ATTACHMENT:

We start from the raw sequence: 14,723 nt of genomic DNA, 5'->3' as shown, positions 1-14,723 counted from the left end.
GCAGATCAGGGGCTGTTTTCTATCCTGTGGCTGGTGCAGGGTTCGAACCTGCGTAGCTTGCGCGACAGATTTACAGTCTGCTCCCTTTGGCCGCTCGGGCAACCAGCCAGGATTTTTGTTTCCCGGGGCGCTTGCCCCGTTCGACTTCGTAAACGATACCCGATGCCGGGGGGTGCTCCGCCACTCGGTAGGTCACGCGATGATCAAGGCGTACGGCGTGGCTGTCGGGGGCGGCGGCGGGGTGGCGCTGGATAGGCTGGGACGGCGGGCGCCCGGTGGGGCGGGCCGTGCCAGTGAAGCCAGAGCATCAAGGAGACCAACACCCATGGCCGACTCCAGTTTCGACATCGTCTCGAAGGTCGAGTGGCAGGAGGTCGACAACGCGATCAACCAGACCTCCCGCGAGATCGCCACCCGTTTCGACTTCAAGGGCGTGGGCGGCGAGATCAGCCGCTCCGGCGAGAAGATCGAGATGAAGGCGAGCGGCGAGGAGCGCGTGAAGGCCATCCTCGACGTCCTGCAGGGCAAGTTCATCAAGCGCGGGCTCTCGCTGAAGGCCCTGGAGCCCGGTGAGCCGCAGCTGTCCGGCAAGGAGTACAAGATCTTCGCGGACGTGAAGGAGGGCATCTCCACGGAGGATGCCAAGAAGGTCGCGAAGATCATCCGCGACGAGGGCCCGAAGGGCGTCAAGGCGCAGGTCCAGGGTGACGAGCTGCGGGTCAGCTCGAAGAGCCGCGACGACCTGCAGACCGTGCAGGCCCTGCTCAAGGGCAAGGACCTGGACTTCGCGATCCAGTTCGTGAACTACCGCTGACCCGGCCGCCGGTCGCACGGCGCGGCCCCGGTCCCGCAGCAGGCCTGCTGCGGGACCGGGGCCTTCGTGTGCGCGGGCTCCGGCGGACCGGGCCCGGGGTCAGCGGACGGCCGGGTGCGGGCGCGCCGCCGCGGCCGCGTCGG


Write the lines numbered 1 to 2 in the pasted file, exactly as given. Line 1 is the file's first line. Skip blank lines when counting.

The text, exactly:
We start from the raw sequence: 14,723 nt of genomic DNA, 5'->3' as shown, positions 1-14,723 counted from the left end.
GCAGATCAGGGGCTGTTTTCTATCCTGTGGCTGGTGCAGGGTTCGAACCTGCGTAGCTTGCGCGACAGATTTACAGTCTGCTCCCTTTGGCCGCTCGGGCAACCAGCCAGGATTTTTGTTTCCCGGGGCGCTTGCCCCGTTCGACTTCGTAAACGATACCCGATGCCGGGGGGTGCTCCGCCACTCGGTAGGTCACGCGATGATCAAGGCGTACGGCGTGGCTGTCGGGGGCGGCGGCGGGGTGGCGCTGGATAGGCTGGGACGGCGGGCGCCCGGTGGGGCGGGCCGTGCCAGTGAAGCCAGAGCATCAAGGAGACCAACACCCATGGCCGACTCCAGTTTCGACATCGTCTCGAAGGTCGAGTGGCAGGAGGTCGACAACGCGATCAACCAGACCTCCCGCGAGATCGCCACCCGTTTCGACTTCAAGGGCGTGGGCGGCGAGATCAGCCGCTCCGGCGAGAAGATCGAGATGAAGGCGAGCGGCGAGGAGCGCGTGAAGGCCATCCTCGACGTCCTGCAGGGCAAGTTCATCAAGCGCGGGCTCTCGCTGAAGGCCCTGGAGCCCGGTGAGCCGCAGCTGTCCGGCAAGGAGTACAAGATCTTCGCGGACGTGAAGGAGGGCATCTCCACGGAGGATGCCAAGAAGGTCGCGAAGATCATCCGCGACGAGGGCCCGAAGGGCGTCAAGGCGCAGGTCCAGGGTGACGAGCTGCGGGTCAGCTCGAAGAGCCGCGACGACCTGCAGACCGTGCAGGCCCTGCTCAAGGGCAAGGACCTGGACTTCGCGATCCAGTTCGTGAACTACCGCTGACCCGGCCGCCGGTCGCACGGCGCGGCCCCGGTCCCGCAGCAGGCCTGCTGCGGGACCGGGGCCTTCGTGTGCGCGGGCTCCGGCGGACCGGGCCCGGGGTCAGCGGACGGCCGGGTGCGGGCGCGCCGCCGCGGCCGCGTCGG